This picture speaks for itself. If you believe abortion is principally different from killing a baby, think again.

Color spaces in Safari and Firefox 3

Since long, Safari 3 has supported support for color profiles (see the WebKit blog entry Color Spaces). Now the Firefox 3 betas also come with support for it, although it's disabled by default.

To enable support for color spaces in Firefox 3 beta 4, do the following:
  1. Go to about:config
  2. Confirm you want to edit settings
  3. Set the option "gfx.color_management.enabled" to "true"
  4. Restart Firefox
Now check out some sites. Like with Safari 3, colors in sites may look quite different, since an extra step is applied to convert the colors from the original color space to the color space for your screen.

For web developers this smart behavior introduces some challenges, since sites now look different on different browsers on the same platform. Of note, Safari and Firefox implement color space support differently: Safari only adjusts images (such as PNGs), while Firefox also adjusts CSS colors.

So even between Safari and Firefox 3 with color space support enabled, there are differences, as reported in Firefox bug report #424356 (see the attached screenshot) Firefox seems to do a better job here than Safari, because with the latter the colors of different elements on a web page may mismatch, as can be seen (with Safari 3.1) on a website like

For web developers, here's a pragmatic approach:
  1. make sure your images do not include a color profile (saves ~4KB)
  2. do not specify colors in CSS if there is an image that needs to match the color, instead use a dot image with the exact same color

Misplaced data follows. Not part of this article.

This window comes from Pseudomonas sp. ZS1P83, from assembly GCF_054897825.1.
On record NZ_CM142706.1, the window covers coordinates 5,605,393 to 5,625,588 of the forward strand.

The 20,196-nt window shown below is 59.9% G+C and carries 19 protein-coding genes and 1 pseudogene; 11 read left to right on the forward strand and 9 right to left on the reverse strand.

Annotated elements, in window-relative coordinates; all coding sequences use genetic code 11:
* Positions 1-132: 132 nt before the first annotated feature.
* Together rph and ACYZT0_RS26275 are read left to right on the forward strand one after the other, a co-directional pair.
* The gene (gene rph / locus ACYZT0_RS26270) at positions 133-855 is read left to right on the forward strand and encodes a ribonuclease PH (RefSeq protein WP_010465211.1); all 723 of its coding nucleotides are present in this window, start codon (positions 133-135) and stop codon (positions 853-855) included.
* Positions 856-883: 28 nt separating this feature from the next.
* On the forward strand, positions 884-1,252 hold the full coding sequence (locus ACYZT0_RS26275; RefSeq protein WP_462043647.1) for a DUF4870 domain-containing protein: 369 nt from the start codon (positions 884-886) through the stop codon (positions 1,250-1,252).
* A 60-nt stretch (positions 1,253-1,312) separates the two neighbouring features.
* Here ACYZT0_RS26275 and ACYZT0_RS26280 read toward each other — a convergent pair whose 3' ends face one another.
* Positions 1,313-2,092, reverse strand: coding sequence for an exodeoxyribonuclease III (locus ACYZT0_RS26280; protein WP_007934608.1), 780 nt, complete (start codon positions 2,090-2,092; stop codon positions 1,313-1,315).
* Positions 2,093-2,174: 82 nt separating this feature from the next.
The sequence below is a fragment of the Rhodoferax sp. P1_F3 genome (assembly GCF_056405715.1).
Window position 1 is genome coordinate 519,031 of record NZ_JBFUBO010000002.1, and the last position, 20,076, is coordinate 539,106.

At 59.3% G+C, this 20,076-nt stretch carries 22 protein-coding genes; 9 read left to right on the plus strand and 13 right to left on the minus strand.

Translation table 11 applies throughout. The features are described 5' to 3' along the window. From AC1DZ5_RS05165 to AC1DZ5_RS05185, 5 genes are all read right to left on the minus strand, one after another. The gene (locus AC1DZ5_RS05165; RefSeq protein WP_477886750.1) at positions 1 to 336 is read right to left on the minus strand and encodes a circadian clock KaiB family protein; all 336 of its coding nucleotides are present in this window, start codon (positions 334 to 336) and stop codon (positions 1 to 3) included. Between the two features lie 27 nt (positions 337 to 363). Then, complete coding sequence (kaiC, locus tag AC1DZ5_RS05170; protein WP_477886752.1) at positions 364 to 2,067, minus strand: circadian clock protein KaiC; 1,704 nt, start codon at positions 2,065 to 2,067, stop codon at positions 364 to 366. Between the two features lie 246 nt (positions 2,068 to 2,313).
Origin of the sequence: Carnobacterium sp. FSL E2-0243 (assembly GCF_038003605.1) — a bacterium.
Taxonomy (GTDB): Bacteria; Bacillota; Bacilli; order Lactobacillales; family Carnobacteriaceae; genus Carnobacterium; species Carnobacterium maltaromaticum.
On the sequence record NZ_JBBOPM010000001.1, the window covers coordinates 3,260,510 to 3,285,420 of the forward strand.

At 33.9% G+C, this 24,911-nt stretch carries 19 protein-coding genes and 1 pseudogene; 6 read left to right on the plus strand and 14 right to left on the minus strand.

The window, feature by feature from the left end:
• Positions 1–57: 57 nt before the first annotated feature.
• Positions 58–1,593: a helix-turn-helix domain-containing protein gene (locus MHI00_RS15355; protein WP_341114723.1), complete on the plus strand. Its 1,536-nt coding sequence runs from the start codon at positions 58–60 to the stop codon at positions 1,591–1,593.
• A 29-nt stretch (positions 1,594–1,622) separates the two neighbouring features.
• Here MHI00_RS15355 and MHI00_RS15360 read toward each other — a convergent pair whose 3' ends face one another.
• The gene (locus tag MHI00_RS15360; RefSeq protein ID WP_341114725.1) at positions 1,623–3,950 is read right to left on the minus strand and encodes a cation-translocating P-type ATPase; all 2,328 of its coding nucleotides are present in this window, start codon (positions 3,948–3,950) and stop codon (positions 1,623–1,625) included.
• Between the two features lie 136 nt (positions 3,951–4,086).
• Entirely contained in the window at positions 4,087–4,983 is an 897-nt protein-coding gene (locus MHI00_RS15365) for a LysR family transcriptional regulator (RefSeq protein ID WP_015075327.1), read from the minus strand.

Still your site will look different on browsers with or without color space support, but at least you work around the problem in Safari 3.1.

Monday, March 10, 2008

Apple Keynote 4 does not support soft hyphens

Currently, Apple's Keynote (v4.0.2) does not support soft hyphens. When a soft hyphen is inserted, it is treated as a normal (breaking) hyphen: even if the word is no split over 2 lines, the hyphen is still shown.

Steps to reproduce:
  1. create a new Keynote document
  2. create a text field
  3. add a long word in it
  4. move the cursos to the middle of the word
  5. go to Edit > Special characters...
  6. in the dialog that appears, enter "SOFT HYPHEN" in the search box
  7. double-click on "SOFT HYPHEN" in the list that appears
  8. click on button labeled "Insert"
  9. resize the text field so it is large enough to show the word without breaking
Expected behaviour:
  • the soft hyphen does not show
Actual behaviour:
  • the soft hyphen shows, in the middle of the word

Tuesday, March 4, 2008

MSIE 8 default is standards compliance

This is great news! Microsoft is announcing they changed their standards compliance policy for Internet Explorer 8. It will now default to the new IE8 rendering engine, offering the best standards compliance so far.

This is great news to the Web, to both users and developers.